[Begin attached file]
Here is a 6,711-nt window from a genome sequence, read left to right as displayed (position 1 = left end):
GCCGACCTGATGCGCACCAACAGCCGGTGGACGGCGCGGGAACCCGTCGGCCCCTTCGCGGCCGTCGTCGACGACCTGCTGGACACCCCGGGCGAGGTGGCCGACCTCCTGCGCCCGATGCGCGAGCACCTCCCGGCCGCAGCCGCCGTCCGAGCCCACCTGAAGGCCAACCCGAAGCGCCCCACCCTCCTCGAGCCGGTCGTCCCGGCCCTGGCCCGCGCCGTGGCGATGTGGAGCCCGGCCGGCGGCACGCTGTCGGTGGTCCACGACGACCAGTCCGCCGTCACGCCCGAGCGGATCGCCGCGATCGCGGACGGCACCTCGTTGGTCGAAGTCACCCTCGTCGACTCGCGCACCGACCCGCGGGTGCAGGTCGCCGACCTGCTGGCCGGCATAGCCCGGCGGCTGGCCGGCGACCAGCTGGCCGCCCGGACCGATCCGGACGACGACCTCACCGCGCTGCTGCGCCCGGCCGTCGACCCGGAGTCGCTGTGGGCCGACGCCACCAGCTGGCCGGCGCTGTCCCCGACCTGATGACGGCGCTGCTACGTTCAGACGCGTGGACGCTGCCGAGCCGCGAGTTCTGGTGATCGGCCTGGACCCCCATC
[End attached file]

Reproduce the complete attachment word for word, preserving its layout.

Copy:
Here is a 6,711-nt window from a genome sequence, read left to right as displayed (position 1 = left end):
GCCGACCTGATGCGCACCAACAGCCGGTGGACGGCGCGGGAACCCGTCGGCCCCTTCGCGGCCGTCGTCGACGACCTGCTGGACACCCCGGGCGAGGTGGCCGACCTCCTGCGCCCGATGCGCGAGCACCTCCCGGCCGCAGCCGCCGTCCGAGCCCACCTGAAGGCCAACCCGAAGCGCCCCACCCTCCTCGAGCCGGTCGTCCCGGCCCTGGCCCGCGCCGTGGCGATGTGGAGCCCGGCCGGCGGCACGCTGTCGGTGGTCCACGACGACCAGTCCGCCGTCACGCCCGAGCGGATCGCCGCGATCGCGGACGGCACCTCGTTGGTCGAAGTCACCCTCGTCGACTCGCGCACCGACCCGCGGGTGCAGGTCGCCGACCTGCTGGCCGGCATAGCCCGGCGGCTGGCCGGCGACCAGCTGGCCGCCCGGACCGATCCGGACGACGACCTCACCGCGCTGCTGCGCCCGGCCGTCGACCCGGAGTCGCTGTGGGCCGACGCCACCAGCTGGCCGGCGCTGTCCCCGACCTGATGACGGCGCTGCTACGTTCAGACGCGTGGACGCTGCCGAGCCGCGAGTTCTGGTGATCGGCCTGGACCCCCATC